While some might not consider the round from the Nagant M1895 overly powerful, the fact that the cylinder holds seven rounds is a plus, and the 7.62x38mmR with a 97-grain bullet is advertised as having a muzzle velocity of 1,000 fps which falls in between the .32 ACP and the .32 H & R Magnum. While the Nagant’s trigger pull is known for being very tough in double action, it can be worked with, and the single action pull is usually very agreeable. At one time you could buy a Nagant M1895 for less than $200, but the prices are now creeping up to $300, which is still reasonably affordable since the revolvers are known for being very tough and extremely reliable. Most Nagant M1895 revolvers come with a flap holster, a cleaning rod, and a screwdriver. They served the Soviet Union in two World Wars and on through to Korea, and some ended up in Vietnam. Ammunition is commonly available and reloading the cartridge is not as hard as one would make it out to be.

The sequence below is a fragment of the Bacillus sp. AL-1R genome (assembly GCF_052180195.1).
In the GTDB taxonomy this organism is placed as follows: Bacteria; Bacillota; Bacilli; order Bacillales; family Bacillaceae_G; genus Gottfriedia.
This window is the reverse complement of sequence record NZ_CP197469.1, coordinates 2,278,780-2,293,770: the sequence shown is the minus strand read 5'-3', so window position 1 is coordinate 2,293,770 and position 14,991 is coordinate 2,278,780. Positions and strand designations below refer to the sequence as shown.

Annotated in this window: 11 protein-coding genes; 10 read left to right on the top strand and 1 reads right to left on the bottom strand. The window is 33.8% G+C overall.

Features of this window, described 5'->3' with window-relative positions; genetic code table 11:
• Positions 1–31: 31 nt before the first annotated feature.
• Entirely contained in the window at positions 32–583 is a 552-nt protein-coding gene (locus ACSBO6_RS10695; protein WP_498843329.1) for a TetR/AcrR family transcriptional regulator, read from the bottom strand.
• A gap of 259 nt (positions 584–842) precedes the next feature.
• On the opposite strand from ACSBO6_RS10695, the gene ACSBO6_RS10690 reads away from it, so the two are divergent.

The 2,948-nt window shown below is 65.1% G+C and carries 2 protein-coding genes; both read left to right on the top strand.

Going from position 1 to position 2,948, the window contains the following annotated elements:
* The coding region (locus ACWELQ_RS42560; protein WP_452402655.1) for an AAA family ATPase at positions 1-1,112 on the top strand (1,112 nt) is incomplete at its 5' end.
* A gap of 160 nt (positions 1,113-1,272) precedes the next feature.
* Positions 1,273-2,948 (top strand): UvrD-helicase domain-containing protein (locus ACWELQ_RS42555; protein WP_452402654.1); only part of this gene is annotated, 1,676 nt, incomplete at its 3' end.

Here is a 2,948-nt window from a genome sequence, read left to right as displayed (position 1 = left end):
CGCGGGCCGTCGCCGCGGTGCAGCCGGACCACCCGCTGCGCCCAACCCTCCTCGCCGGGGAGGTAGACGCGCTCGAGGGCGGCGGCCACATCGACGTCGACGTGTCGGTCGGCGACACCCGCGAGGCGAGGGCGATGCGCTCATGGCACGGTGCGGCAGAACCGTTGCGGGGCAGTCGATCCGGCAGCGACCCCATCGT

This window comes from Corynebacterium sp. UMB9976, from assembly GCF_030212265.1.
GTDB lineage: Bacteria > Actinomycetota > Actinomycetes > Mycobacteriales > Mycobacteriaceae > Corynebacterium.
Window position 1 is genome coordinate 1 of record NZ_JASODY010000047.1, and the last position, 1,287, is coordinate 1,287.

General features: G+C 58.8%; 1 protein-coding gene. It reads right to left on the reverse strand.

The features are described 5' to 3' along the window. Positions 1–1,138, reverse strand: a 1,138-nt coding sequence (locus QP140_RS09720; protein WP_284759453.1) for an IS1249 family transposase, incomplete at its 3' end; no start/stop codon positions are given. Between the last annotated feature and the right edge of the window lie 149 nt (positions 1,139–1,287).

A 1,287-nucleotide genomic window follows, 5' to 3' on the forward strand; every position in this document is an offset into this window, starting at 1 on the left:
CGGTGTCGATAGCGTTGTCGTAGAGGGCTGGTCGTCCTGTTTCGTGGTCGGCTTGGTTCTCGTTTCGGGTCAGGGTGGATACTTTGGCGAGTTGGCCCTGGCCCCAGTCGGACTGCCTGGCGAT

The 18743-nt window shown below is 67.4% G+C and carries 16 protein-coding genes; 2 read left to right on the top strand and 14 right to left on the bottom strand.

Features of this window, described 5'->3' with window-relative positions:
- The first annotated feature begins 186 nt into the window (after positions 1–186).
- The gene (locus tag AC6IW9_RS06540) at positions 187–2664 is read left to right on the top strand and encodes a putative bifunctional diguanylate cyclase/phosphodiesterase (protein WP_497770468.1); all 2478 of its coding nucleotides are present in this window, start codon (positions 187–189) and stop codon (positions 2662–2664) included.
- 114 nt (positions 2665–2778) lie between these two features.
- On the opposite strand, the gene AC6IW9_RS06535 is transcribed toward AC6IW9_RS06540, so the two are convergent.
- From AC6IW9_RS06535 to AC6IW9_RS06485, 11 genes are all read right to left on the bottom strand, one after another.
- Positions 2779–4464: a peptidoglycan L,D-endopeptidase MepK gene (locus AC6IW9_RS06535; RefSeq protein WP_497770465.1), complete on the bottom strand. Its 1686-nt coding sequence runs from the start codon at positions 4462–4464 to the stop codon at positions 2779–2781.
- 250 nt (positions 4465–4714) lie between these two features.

There are many excellent budget handguns out there that will work well for carrying on the trail that all cost under $400. You can pick up a Beretta 92S, a Star Model BM, a Polish P-83 or even a CZ-70 and they will all do the trick.
You don’t need to spend a fortune to get good reliable budget handguns that are going to last a long time and are already proven. You might have to look past the urge to buy a new gun though, but having owned many surplus guns over the years, I can tell you that most, while not overly attractive will get the job done and will do it well.
About David LaPell
David LaPell has been a Corrections Officer with the local Sheriff’s Department for thirteen years. A collector of antique and vintage firearms for over twenty years and an avid hunter. David has been writing articles about firearms, hunting and western history for ten years. In addition to having a passion for vintage guns, he is also a fan of old trucks and has written articles on those as well.